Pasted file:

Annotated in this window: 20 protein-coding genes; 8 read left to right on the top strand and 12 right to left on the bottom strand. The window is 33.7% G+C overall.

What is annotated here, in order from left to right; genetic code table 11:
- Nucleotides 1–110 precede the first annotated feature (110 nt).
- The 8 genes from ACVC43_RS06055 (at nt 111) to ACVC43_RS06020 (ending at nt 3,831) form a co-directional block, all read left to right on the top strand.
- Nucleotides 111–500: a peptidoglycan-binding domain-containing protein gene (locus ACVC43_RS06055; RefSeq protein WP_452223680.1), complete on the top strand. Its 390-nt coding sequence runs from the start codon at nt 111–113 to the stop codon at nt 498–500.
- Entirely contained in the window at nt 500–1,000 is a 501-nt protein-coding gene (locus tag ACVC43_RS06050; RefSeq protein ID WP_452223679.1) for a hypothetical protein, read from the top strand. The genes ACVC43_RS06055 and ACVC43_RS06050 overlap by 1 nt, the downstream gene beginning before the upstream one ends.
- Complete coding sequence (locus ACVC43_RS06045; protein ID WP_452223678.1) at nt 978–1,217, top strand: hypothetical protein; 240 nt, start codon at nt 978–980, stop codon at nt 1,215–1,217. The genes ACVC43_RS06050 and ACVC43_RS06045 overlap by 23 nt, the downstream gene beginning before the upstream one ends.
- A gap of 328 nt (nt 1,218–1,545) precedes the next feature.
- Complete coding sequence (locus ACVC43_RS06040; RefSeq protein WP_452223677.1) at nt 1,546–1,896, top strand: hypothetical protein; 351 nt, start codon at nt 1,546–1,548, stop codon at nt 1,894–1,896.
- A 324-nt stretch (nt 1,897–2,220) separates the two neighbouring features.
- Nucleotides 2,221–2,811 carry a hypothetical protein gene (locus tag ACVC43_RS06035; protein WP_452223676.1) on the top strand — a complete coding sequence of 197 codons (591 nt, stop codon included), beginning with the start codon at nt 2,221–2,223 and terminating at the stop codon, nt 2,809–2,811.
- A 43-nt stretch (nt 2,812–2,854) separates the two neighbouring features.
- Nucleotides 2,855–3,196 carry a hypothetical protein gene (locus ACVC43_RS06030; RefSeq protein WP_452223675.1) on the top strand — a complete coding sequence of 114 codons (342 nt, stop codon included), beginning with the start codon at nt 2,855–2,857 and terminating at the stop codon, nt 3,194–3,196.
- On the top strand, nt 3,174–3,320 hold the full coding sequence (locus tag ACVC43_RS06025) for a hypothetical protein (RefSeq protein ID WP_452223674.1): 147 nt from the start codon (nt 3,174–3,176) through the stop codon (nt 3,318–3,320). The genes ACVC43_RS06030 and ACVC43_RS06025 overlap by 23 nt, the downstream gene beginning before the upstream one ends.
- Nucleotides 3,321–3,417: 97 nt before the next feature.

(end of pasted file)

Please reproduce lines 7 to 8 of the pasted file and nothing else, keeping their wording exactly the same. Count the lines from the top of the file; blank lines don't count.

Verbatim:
- Complete coding sequence (locus ACVC43_RS06045; protein ID WP_452223678.1) at nt 978–1,217, top strand: hypothetical protein; 240 nt, start codon at nt 978–980, stop codon at nt 1,215–1,217. The genes ACVC43_RS06050 and ACVC43_RS06045 overlap by 23 nt, the downstream gene beginning before the upstream one ends.
- A gap of 328 nt (nt 1,218–1,545) precedes the next feature.